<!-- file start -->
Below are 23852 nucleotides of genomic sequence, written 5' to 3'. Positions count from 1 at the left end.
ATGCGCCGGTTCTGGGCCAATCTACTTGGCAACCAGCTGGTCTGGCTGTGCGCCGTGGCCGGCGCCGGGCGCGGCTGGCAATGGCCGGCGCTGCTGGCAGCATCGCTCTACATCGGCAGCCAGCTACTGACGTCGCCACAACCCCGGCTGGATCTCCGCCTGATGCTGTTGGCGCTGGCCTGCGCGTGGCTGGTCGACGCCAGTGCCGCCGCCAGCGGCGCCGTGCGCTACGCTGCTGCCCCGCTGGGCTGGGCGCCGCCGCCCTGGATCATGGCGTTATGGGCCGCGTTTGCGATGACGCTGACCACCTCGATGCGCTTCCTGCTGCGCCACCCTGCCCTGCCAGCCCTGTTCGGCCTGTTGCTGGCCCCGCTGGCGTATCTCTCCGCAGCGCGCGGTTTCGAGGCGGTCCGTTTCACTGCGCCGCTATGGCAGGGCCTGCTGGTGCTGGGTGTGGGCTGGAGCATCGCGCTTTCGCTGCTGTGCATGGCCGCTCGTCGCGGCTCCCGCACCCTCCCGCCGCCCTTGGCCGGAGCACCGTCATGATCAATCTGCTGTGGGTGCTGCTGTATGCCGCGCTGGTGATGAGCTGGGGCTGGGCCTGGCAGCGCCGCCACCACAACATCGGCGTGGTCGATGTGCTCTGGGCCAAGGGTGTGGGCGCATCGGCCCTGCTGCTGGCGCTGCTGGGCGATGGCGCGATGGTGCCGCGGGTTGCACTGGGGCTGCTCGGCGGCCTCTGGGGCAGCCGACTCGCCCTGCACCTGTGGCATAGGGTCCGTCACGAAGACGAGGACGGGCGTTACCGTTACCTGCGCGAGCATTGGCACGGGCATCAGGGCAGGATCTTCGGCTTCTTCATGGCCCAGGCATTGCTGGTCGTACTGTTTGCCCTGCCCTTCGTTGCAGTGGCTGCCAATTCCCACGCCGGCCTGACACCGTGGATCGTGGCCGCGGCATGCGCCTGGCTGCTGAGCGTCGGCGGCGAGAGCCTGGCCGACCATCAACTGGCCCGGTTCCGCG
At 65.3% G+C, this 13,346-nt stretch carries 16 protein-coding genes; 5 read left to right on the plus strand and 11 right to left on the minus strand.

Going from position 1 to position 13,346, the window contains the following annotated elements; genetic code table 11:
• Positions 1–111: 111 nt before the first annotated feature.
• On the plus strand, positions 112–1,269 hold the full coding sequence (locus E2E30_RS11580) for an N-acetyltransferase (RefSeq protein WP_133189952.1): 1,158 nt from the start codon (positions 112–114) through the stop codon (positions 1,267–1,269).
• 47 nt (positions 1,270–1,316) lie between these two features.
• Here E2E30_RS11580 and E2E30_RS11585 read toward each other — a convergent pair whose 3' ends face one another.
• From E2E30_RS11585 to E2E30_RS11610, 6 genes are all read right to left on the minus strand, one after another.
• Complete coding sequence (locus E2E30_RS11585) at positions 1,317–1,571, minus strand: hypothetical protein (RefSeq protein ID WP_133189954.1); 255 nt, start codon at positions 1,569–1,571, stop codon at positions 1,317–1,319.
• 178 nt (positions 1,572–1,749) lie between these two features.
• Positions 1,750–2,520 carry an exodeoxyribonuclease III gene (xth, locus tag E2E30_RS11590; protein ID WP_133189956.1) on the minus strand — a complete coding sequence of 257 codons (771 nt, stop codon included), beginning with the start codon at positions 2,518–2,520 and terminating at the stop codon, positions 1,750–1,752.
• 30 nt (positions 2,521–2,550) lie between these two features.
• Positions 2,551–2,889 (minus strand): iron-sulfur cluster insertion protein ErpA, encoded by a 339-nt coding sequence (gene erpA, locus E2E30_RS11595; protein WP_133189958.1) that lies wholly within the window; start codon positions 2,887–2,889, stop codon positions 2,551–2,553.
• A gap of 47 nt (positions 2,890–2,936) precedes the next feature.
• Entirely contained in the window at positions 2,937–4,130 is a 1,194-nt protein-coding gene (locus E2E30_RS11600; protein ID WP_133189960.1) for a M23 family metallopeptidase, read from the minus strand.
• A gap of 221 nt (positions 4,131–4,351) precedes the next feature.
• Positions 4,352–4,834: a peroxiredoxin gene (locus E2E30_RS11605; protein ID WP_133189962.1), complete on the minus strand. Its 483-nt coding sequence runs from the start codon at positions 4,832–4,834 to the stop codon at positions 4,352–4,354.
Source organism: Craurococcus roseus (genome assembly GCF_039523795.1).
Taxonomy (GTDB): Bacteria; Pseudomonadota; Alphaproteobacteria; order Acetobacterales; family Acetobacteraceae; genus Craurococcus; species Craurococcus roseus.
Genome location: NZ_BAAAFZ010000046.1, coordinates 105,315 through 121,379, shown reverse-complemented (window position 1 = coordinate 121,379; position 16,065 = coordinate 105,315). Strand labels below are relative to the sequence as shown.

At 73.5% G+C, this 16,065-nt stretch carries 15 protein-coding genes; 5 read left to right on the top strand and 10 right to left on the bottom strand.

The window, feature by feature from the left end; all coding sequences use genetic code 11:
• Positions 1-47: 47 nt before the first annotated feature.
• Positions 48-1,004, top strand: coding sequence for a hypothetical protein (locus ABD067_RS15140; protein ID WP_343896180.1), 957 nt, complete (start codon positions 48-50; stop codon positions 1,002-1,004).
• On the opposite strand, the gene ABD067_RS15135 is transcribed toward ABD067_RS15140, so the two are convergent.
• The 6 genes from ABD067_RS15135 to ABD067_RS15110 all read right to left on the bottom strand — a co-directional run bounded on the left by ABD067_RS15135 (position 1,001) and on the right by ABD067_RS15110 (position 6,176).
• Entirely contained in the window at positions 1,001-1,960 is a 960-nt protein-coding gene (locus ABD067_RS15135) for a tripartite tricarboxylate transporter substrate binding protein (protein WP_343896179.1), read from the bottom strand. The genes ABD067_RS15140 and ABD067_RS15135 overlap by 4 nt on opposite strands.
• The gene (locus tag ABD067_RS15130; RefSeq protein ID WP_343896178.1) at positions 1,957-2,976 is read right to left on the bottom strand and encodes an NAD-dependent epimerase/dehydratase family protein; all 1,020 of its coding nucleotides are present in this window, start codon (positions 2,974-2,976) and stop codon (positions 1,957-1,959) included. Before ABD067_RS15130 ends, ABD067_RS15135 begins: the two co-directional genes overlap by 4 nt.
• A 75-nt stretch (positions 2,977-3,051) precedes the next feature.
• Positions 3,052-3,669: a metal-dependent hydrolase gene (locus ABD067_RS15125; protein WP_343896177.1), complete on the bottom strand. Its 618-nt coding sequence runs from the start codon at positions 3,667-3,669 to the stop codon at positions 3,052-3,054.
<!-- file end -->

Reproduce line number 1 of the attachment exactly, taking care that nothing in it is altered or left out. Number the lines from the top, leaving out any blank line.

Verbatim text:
Below are 23852 nucleotides of genomic sequence, written 5' to 3'. Positions count from 1 at the left end.